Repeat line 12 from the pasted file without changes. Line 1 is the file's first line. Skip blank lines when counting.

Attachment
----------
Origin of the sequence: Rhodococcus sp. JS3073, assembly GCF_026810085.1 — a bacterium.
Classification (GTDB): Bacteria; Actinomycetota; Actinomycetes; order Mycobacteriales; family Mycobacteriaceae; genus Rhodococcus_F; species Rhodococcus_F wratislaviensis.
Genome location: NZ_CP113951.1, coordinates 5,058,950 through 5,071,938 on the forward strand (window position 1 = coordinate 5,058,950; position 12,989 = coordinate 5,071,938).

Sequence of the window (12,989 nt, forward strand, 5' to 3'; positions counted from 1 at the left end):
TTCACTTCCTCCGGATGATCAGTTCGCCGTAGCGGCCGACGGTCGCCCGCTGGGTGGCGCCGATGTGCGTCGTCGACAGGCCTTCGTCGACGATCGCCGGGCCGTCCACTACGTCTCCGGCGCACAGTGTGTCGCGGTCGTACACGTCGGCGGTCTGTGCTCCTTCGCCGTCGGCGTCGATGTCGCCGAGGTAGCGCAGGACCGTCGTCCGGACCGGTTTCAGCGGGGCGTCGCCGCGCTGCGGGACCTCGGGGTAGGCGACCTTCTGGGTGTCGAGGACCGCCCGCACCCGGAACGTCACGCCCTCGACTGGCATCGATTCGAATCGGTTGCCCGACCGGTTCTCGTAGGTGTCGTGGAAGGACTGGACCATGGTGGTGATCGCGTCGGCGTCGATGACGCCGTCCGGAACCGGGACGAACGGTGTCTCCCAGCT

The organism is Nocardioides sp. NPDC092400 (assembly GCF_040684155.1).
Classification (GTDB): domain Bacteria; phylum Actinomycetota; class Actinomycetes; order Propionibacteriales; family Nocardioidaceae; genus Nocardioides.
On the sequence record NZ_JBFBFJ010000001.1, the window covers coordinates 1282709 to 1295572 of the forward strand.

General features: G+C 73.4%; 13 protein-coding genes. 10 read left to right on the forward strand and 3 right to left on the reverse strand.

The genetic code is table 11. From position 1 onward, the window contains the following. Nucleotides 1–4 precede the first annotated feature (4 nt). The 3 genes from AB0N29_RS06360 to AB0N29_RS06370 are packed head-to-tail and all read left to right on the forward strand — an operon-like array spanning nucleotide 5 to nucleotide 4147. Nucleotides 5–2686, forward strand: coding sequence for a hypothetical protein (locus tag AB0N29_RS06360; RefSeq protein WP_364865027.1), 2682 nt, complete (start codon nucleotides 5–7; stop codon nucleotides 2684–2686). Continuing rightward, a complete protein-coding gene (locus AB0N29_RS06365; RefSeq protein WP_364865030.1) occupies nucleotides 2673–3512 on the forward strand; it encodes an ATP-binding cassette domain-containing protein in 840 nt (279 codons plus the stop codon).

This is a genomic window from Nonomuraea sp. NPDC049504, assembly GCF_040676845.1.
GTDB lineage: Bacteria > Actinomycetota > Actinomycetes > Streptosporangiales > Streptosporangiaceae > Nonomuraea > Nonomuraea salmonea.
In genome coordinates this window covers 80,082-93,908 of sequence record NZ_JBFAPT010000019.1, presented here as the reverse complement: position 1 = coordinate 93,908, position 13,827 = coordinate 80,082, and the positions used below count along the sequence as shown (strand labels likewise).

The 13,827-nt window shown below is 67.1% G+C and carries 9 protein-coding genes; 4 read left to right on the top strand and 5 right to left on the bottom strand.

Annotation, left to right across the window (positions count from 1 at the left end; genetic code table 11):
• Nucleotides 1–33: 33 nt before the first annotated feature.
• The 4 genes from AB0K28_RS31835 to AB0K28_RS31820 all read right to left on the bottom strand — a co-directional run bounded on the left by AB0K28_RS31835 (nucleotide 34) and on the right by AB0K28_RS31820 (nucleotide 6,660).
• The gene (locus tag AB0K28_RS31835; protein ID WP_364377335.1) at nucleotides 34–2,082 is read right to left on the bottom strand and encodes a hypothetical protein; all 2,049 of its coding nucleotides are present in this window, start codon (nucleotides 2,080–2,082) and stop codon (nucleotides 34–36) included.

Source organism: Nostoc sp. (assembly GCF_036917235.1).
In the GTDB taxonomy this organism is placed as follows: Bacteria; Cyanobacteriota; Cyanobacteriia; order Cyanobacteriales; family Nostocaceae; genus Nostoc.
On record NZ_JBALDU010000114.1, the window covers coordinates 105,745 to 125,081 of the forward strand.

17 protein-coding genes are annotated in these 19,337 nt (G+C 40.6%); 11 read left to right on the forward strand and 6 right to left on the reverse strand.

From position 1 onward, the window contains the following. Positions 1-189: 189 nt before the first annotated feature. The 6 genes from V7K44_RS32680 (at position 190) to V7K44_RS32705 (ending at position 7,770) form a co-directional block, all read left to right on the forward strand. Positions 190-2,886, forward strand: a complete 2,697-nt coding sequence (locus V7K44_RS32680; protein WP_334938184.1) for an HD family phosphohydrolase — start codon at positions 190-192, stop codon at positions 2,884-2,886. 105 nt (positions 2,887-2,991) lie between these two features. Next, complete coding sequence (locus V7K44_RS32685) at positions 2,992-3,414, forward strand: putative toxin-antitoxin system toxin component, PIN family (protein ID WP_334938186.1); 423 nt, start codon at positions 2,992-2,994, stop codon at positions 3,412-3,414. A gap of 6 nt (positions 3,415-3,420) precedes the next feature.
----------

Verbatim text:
GTDB lineage: Bacteria > Actinomycetota > Actinomycetes > Streptosporangiales > Streptosporangiaceae > Nonomuraea > Nonomuraea salmonea.